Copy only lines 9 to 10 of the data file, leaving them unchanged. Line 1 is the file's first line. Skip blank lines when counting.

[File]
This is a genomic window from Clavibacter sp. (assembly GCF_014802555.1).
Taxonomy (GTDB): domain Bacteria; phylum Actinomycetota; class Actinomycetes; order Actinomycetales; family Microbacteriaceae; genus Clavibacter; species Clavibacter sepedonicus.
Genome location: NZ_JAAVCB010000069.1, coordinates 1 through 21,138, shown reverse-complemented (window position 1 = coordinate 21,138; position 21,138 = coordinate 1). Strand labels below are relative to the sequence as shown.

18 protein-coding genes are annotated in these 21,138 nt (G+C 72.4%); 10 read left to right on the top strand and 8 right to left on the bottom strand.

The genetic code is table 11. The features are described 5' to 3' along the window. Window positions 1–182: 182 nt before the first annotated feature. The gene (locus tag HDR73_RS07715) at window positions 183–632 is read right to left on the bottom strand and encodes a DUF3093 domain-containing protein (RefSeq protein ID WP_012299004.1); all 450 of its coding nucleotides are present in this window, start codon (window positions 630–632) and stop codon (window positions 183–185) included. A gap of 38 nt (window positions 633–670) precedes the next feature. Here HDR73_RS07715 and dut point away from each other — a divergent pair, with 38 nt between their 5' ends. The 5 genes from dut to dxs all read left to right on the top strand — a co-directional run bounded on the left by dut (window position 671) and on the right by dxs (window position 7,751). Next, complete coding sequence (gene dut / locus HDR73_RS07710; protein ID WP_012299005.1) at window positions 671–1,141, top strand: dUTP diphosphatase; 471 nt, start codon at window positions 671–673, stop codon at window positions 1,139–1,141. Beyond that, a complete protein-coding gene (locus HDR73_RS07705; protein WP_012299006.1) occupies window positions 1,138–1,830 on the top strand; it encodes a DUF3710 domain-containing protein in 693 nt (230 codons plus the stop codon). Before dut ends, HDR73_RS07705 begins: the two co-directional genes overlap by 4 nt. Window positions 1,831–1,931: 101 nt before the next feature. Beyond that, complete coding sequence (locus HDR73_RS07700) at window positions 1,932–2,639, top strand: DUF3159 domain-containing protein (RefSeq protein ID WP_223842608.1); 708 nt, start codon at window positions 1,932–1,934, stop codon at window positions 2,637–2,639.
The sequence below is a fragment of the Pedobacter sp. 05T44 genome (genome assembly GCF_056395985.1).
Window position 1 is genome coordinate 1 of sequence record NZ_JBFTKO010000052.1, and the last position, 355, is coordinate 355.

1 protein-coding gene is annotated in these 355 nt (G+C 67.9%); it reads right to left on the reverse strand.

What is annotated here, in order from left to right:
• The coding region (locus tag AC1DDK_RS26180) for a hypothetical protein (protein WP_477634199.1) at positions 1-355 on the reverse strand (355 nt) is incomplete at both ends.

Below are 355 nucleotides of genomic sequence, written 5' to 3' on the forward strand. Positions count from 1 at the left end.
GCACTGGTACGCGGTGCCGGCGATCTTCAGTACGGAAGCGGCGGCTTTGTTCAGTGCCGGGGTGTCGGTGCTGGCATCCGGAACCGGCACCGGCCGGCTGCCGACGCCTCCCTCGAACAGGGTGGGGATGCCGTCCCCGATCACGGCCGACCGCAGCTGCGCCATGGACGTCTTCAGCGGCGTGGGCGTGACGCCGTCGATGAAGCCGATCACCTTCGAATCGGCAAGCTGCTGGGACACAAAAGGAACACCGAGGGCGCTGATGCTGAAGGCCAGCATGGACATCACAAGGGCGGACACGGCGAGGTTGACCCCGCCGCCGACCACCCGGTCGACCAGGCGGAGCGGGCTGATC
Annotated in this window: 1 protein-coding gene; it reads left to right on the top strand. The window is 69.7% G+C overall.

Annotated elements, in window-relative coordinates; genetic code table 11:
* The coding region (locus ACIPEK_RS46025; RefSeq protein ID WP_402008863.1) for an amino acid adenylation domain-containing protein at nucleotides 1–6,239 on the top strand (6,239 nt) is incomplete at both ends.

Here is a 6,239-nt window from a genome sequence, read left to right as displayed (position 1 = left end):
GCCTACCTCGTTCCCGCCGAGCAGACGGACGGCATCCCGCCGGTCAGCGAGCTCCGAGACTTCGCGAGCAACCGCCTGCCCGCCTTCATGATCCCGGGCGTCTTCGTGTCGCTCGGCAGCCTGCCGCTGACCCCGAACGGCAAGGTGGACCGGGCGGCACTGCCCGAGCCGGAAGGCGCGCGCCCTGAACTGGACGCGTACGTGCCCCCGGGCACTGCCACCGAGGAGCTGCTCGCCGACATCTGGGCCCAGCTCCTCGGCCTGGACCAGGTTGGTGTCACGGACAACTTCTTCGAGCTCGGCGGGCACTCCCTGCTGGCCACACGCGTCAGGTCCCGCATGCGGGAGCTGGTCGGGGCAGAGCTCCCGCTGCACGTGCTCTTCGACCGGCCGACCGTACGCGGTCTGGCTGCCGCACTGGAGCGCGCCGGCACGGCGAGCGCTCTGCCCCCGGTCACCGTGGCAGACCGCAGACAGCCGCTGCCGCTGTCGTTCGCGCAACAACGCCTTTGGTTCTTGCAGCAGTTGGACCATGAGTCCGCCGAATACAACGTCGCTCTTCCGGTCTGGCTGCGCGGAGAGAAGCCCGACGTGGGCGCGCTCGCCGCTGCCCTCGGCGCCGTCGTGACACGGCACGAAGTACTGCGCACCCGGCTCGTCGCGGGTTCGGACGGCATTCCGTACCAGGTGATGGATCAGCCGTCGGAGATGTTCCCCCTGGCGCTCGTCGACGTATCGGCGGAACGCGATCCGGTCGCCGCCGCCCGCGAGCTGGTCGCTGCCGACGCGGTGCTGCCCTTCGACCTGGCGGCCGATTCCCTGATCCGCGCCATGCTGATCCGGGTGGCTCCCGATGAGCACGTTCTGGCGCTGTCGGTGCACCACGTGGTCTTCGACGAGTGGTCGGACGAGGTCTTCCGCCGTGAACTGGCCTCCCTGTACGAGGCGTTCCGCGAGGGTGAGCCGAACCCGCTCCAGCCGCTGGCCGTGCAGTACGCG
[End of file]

What is annotated here, in order from left to right:
• The coding region (locus tag AC1DDK_RS26180) for a hypothetical protein (protein WP_477634199.1) at positions 1-355 on the reverse strand (355 nt) is incomplete at both ends.